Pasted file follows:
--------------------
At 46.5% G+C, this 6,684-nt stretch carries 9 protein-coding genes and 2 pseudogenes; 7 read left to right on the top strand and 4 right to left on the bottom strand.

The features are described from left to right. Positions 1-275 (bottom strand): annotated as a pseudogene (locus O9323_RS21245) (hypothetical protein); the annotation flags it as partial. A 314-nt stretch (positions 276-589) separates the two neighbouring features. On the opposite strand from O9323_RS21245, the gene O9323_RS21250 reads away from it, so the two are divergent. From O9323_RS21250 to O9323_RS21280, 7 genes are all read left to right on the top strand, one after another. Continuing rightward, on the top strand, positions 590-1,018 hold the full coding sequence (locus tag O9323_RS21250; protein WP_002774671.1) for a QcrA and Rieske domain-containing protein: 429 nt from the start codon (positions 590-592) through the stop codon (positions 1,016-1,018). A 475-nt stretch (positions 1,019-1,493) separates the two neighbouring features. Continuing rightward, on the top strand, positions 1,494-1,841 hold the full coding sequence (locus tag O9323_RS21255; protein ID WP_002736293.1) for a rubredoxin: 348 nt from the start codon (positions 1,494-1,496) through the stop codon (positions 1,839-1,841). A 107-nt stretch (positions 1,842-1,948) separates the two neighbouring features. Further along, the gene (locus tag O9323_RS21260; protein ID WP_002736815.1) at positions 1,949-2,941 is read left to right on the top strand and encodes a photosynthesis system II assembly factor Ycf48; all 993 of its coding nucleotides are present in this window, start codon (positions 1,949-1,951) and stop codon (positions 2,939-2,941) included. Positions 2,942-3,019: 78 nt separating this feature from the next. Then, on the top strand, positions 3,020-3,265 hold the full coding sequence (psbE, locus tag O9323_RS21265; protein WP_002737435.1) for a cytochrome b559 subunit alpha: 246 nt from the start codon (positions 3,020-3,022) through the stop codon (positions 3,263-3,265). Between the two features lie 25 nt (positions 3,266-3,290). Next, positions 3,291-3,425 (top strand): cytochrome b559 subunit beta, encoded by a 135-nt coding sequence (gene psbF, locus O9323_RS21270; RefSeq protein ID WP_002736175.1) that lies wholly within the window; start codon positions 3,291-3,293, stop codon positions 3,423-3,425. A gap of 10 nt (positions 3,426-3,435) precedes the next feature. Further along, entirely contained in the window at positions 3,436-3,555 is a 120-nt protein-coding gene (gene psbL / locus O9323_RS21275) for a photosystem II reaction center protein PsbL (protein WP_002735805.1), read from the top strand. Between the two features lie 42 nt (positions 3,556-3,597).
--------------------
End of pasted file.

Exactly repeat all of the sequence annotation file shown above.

At 46.5% G+C, this 6,684-nt stretch carries 9 protein-coding genes and 2 pseudogenes; 7 read left to right on the top strand and 4 right to left on the bottom strand.

The features are described from left to right. Positions 1-275 (bottom strand): annotated as a pseudogene (locus O9323_RS21245) (hypothetical protein); the annotation flags it as partial. A 314-nt stretch (positions 276-589) separates the two neighbouring features. On the opposite strand from O9323_RS21245, the gene O9323_RS21250 reads away from it, so the two are divergent. From O9323_RS21250 to O9323_RS21280, 7 genes are all read left to right on the top strand, one after another. Continuing rightward, on the top strand, positions 590-1,018 hold the full coding sequence (locus tag O9323_RS21250; protein WP_002774671.1) for a QcrA and Rieske domain-containing protein: 429 nt from the start codon (positions 590-592) through the stop codon (positions 1,016-1,018). A 475-nt stretch (positions 1,019-1,493) separates the two neighbouring features. Continuing rightward, on the top strand, positions 1,494-1,841 hold the full coding sequence (locus tag O9323_RS21255; protein ID WP_002736293.1) for a rubredoxin: 348 nt from the start codon (positions 1,494-1,496) through the stop codon (positions 1,839-1,841). A 107-nt stretch (positions 1,842-1,948) separates the two neighbouring features. Further along, the gene (locus tag O9323_RS21260; protein ID WP_002736815.1) at positions 1,949-2,941 is read left to right on the top strand and encodes a photosynthesis system II assembly factor Ycf48; all 993 of its coding nucleotides are present in this window, start codon (positions 1,949-1,951) and stop codon (positions 2,939-2,941) included. Positions 2,942-3,019: 78 nt separating this feature from the next. Then, on the top strand, positions 3,020-3,265 hold the full coding sequence (psbE, locus tag O9323_RS21265; protein WP_002737435.1) for a cytochrome b559 subunit alpha: 246 nt from the start codon (positions 3,020-3,022) through the stop codon (positions 3,263-3,265). Between the two features lie 25 nt (positions 3,266-3,290). Next, positions 3,291-3,425 (top strand): cytochrome b559 subunit beta, encoded by a 135-nt coding sequence (gene psbF, locus O9323_RS21270; RefSeq protein ID WP_002736175.1) that lies wholly within the window; start codon positions 3,291-3,293, stop codon positions 3,423-3,425. A gap of 10 nt (positions 3,426-3,435) precedes the next feature. Further along, entirely contained in the window at positions 3,436-3,555 is a 120-nt protein-coding gene (gene psbL / locus O9323_RS21275) for a photosystem II reaction center protein PsbL (protein WP_002735805.1), read from the top strand. Between the two features lie 42 nt (positions 3,556-3,597).